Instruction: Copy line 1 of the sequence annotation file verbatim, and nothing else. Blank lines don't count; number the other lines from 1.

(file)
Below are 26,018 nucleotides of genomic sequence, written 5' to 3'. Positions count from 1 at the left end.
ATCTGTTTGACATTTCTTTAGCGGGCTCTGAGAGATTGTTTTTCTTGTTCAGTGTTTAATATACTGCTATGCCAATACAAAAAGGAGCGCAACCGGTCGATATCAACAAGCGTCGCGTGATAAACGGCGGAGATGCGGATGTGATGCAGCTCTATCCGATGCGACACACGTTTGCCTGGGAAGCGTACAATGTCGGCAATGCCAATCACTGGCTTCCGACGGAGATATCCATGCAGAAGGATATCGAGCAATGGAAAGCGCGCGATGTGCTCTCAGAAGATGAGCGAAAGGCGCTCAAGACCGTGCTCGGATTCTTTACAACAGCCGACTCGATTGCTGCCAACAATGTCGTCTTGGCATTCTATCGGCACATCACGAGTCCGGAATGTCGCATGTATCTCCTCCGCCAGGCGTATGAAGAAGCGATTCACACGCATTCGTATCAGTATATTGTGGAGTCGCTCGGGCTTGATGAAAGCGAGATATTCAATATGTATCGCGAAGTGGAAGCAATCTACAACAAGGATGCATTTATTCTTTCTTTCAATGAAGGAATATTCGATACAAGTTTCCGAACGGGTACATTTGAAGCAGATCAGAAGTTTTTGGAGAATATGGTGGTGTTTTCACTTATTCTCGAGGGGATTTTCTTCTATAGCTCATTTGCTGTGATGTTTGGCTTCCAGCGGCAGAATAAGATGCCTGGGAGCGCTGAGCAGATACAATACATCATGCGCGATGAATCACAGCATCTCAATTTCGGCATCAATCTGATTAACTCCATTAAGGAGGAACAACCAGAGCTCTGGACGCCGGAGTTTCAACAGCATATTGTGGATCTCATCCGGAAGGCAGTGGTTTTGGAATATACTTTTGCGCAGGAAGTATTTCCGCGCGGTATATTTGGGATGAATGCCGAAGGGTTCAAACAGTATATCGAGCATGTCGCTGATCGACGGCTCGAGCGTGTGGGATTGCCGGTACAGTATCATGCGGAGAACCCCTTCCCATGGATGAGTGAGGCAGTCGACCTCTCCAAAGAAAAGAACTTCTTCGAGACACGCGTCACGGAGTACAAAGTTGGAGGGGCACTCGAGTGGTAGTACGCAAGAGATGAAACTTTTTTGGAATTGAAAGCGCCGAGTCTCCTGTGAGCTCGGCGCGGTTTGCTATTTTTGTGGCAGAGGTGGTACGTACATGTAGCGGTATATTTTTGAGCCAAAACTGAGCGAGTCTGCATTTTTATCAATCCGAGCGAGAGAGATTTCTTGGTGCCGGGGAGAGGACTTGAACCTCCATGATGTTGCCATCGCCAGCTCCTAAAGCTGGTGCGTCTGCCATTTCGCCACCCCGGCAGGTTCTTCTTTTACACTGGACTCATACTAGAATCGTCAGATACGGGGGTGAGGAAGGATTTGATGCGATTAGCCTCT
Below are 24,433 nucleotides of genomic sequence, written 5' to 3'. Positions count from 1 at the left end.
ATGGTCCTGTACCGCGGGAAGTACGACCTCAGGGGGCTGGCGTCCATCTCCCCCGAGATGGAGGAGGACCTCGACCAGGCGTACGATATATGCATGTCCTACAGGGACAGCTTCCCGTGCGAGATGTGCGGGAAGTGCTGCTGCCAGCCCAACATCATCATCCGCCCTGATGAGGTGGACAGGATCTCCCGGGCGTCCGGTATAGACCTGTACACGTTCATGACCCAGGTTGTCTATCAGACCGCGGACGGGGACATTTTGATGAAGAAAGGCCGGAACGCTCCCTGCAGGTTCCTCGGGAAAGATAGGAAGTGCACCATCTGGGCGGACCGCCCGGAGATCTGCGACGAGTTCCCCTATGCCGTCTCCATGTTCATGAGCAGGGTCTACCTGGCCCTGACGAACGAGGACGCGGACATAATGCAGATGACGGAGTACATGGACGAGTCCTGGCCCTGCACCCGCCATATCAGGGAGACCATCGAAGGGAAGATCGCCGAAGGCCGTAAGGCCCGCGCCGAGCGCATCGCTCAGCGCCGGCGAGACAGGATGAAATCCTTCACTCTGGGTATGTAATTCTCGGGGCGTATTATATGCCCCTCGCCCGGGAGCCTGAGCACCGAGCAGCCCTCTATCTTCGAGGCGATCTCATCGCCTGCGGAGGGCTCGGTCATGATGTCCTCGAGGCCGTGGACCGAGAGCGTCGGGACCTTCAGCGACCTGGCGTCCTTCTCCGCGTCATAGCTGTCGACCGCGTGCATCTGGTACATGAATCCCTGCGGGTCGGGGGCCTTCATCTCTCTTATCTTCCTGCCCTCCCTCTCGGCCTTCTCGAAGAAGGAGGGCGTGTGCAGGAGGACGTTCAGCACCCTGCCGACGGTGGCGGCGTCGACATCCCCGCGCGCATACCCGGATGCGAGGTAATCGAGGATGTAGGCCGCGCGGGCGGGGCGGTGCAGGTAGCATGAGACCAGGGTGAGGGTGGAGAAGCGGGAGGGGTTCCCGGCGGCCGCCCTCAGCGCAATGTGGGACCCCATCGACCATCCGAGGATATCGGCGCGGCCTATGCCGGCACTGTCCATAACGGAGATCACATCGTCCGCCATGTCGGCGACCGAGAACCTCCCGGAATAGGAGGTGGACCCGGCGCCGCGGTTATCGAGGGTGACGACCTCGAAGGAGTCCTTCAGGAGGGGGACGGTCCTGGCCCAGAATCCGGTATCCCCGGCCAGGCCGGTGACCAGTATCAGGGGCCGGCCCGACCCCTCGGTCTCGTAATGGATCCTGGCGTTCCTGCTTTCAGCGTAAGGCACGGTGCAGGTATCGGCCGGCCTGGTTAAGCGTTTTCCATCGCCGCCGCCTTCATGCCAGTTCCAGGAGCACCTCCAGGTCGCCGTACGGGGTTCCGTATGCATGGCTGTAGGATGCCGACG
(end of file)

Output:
Below are 26,018 nucleotides of genomic sequence, written 5' to 3'. Positions count from 1 at the left end.